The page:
position of tomatoes. LWT—Food Science and Technol-
ogy, 39, 835-843.
[34] Jin, S., Chen, C.C. and Plant, A.L. (2000) Regulation by
ABA of osmotic-stress-induced changes in protein syn-
thesis in tomato roots. Plant, Cell and Environment, 23,
51-60. doi:10.1046/j.1365-3040.2000.00520.x
[35] Senaratna, T., Touchell, D., Bumm, E. and Sixon, K.
(2000) Acetyl salicylic (Aspirin) and salicylic acid in-
duce multiple stress tolerance in bean tomato plants. The
Journal of Plant Growth Regulation, 30, 157-161.
[36] Pastori, G.M. and Foyer, C.H. (2002) Common compo-
nents, networks, and pathways of cross-tolerance to
stress. The central role of “redox” and abscisic acid-me-
diated controls. Plant Physiology, 129, 7460-7468.
[37] Rossi, F., Godani, F., Bertuzzi, T., Trevisan, M., Ferrari, F.
and Gatti, S. (2008). Health promoting substances and
heavy metal content in tomatoes grown with different
farming techniques. European Journal of Clinical Nutri-
tion, 47, 266-272. doi:10.1007/s00394-008-0721-z
[38] Poovaiah, B.W., Glenn, G.M. and Reddy, A.S.N. (1988)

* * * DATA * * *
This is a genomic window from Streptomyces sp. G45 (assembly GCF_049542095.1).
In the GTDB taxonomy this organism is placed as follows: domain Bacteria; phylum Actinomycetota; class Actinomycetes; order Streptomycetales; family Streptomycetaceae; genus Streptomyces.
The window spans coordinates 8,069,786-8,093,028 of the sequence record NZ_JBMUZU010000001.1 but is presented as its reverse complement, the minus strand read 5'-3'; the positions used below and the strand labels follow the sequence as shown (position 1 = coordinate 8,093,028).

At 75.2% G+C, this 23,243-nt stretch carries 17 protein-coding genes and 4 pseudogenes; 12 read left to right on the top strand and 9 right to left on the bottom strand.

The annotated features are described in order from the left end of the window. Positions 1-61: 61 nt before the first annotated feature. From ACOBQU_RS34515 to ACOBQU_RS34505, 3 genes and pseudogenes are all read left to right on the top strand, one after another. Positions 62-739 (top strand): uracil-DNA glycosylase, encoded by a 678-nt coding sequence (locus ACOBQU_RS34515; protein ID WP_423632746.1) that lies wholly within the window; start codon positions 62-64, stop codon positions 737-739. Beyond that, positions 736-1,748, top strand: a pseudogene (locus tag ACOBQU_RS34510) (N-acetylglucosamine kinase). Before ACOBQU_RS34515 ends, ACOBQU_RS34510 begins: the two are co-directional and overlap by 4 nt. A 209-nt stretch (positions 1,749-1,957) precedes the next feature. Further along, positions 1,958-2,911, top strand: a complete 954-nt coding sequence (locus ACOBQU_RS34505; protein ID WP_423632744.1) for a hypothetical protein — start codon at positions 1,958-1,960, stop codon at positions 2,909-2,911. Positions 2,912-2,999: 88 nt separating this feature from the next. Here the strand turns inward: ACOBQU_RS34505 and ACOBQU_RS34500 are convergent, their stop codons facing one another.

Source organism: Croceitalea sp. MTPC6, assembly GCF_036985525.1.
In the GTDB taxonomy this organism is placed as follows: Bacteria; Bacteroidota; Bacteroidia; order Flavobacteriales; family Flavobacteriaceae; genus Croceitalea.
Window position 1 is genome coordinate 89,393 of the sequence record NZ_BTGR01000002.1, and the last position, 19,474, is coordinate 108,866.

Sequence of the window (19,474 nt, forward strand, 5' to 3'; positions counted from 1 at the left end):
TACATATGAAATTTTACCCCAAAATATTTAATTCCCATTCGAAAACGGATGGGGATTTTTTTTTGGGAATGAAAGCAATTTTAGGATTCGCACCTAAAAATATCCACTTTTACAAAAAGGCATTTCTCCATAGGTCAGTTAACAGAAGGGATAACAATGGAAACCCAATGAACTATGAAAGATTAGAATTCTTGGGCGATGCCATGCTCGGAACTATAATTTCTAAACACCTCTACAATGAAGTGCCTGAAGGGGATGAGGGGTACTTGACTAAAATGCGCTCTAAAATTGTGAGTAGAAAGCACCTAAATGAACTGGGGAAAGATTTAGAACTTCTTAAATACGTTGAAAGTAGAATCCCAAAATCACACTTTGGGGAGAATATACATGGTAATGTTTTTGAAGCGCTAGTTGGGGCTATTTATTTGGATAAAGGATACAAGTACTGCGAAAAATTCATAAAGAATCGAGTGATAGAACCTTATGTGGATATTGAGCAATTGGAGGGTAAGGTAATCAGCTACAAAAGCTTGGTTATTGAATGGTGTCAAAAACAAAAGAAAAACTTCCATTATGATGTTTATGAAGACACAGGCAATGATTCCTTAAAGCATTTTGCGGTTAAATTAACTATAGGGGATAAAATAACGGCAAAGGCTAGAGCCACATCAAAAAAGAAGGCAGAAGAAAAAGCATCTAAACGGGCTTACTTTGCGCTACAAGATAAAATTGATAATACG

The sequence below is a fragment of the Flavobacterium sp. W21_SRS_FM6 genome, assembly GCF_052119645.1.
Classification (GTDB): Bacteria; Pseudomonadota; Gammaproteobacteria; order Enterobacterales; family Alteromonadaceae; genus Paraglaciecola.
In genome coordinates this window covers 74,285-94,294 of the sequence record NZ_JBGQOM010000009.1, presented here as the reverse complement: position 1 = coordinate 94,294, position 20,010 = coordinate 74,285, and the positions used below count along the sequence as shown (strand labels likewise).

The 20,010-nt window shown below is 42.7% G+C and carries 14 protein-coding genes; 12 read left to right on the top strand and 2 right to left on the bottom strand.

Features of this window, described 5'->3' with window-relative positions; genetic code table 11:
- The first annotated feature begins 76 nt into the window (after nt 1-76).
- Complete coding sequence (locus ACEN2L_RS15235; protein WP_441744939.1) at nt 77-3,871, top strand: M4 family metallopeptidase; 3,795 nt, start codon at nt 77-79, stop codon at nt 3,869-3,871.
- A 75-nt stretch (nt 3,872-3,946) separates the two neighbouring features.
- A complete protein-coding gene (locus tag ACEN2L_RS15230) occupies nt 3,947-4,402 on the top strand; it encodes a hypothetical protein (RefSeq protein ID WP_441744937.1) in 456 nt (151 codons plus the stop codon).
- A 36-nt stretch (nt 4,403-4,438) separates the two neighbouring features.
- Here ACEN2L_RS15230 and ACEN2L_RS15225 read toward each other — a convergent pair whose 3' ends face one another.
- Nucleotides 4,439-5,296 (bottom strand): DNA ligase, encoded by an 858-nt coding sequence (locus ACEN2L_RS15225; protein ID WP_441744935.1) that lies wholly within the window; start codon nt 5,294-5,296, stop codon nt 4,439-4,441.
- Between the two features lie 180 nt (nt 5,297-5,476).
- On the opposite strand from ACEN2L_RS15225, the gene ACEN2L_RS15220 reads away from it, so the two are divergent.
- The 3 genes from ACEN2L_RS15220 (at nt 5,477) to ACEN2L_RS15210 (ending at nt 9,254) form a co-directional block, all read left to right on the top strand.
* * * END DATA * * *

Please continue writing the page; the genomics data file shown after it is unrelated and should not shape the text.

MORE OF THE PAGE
Calcium and fruit softening: Physiology and biochemis-
try. Horticultural Reviews, 10, 107-152.
[39] Lee, S.K. and Kader, A.A. (2000) Preharvest and post-
harvest factors influencing vitamin C content of horti-
cultural crops. Postharvest Biology and Technology, 20,
207-220. doi:10.1016/S0925-5214(00)00133-2
[40] Haila, K., Kumpulainen, J., Hakkinen, U. and Tahvonen,
R. (1992) Sugar and organic acid contents of vegetables
consumed in Finland during 1988-1989. Journal of Food
Composition and Analysis, 5, 100-107.
[41] Young, T.E., Juvik, J.A. and Sullivan, J.G. (1993) Accu-
mulation of the components of total solids in ripening
fruits of tomato. Journal of the American Society for
Horticultural Science, 118, 286-292.
[42] Chapagain, B.P. and Wiesman, Z. (2004) Effect of potas-
sium magnesium chloride in the fertigation solution as
partial source of potassium on growth, yield and quality
of greenhouse tomato. Scientia Horticulturae, 99, 279-
288. doi:10.1016/S0304-4238(03)00109-2
[43] Zushi, K. and Matsuzoe, N. (1998) Effect of soil water
deficit vitamin C, sugar, organic acid, amino acid and
carotene contents of large-fruited tomatoes. Journal of
the Japanese Society for Horticultural Science, 67, 927-
933. doi:10.2503/jjshs.67.927
[44] Macheix, J.J., Fleuriet, A. and Billot, J. (1990). Fruit